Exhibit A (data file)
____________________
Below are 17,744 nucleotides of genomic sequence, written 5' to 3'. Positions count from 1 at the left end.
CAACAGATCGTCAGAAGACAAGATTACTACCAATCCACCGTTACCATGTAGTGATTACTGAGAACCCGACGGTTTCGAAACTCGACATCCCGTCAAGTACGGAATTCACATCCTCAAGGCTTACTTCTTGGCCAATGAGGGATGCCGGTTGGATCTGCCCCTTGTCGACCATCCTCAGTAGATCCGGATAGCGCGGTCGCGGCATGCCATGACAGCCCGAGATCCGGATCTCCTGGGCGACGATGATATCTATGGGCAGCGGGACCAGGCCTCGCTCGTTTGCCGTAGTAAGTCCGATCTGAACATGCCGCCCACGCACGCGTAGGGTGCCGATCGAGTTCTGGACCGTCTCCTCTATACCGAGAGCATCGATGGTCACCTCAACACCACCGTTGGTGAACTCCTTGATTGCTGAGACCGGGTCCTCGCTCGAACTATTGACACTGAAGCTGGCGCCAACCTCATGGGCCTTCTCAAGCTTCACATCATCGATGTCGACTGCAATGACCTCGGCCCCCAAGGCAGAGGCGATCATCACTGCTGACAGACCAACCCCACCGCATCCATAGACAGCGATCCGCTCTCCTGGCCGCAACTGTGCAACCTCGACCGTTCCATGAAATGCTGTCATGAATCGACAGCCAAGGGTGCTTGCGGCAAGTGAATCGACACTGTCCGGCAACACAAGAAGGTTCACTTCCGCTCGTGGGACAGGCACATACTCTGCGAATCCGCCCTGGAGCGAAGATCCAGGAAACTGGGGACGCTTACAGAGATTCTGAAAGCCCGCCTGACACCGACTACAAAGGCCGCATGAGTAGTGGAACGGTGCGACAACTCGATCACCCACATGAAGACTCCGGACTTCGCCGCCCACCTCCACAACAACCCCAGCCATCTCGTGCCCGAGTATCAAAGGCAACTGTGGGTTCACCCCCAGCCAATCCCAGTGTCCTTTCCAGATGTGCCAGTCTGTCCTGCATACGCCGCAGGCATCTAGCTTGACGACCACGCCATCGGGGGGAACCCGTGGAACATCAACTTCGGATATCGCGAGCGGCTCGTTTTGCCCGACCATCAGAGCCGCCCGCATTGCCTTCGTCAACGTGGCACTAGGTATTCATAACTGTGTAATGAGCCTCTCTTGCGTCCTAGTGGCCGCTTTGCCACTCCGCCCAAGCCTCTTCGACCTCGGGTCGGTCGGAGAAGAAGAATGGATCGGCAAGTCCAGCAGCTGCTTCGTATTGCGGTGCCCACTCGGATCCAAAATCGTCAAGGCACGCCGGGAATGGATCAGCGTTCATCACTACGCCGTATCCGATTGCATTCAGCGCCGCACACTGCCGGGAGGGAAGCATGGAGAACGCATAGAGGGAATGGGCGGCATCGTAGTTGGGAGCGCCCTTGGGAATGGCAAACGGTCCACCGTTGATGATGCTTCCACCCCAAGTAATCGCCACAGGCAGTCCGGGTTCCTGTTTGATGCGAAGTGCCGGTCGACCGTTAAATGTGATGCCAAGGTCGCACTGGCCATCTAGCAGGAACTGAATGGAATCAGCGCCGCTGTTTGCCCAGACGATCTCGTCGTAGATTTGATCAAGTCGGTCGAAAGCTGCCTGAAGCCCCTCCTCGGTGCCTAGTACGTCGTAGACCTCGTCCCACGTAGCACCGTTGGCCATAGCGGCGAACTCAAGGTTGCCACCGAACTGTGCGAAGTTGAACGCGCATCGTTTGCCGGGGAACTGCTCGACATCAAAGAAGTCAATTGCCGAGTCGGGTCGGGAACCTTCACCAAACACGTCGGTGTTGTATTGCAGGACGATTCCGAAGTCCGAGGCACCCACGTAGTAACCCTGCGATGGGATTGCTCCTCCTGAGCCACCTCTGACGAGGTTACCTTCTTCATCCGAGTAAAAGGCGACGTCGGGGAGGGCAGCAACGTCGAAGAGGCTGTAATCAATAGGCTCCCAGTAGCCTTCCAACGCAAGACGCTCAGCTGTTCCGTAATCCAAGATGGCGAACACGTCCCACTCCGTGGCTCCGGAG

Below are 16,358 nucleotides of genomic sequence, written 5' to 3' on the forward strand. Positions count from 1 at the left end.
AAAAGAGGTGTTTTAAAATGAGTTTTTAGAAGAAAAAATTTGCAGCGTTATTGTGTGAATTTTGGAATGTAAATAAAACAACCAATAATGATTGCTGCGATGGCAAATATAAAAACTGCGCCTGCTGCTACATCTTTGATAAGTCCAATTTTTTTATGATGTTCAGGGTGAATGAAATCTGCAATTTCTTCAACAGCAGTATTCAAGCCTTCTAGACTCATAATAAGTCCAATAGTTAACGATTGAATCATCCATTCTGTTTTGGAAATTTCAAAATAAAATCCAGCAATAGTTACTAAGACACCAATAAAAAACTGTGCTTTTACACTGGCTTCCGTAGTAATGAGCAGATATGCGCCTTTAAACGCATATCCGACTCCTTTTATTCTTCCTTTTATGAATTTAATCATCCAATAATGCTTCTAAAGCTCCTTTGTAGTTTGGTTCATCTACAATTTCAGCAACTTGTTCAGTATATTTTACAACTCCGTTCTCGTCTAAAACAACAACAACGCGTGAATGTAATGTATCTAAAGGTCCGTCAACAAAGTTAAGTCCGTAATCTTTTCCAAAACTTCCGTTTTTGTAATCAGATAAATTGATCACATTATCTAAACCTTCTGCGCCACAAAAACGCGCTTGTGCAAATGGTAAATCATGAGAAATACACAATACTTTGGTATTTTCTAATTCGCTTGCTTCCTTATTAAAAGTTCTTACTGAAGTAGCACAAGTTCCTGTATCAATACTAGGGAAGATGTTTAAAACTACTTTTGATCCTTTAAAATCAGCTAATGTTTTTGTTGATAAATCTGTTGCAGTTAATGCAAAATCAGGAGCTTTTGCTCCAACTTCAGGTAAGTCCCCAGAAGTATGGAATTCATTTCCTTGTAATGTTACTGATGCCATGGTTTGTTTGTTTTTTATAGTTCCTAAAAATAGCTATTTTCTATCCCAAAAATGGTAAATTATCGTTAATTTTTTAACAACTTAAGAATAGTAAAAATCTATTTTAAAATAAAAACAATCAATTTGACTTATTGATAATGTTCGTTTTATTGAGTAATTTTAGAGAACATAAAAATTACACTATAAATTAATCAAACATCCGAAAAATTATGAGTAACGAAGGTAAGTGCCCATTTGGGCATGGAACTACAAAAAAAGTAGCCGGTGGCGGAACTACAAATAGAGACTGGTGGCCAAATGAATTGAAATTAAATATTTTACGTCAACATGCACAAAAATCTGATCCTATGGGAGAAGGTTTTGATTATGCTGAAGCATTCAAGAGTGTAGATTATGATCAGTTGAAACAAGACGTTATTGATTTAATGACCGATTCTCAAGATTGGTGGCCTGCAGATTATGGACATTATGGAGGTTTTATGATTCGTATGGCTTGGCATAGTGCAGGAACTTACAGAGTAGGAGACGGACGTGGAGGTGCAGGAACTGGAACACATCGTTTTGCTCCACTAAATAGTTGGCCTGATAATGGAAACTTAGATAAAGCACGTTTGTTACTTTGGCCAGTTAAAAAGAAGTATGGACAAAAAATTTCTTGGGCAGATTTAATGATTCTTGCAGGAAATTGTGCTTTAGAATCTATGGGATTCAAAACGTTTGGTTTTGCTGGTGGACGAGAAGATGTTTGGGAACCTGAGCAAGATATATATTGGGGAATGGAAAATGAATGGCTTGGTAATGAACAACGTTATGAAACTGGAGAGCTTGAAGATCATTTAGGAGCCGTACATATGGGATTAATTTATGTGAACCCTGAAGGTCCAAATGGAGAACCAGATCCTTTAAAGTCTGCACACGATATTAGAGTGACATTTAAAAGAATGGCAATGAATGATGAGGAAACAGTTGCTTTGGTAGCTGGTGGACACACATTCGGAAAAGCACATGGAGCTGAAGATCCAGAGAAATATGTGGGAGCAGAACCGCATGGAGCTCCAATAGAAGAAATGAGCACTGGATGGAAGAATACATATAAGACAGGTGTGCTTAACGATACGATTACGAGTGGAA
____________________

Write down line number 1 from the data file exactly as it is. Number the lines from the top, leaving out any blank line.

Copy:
Below are 17,744 nucleotides of genomic sequence, written 5' to 3'. Positions count from 1 at the left end.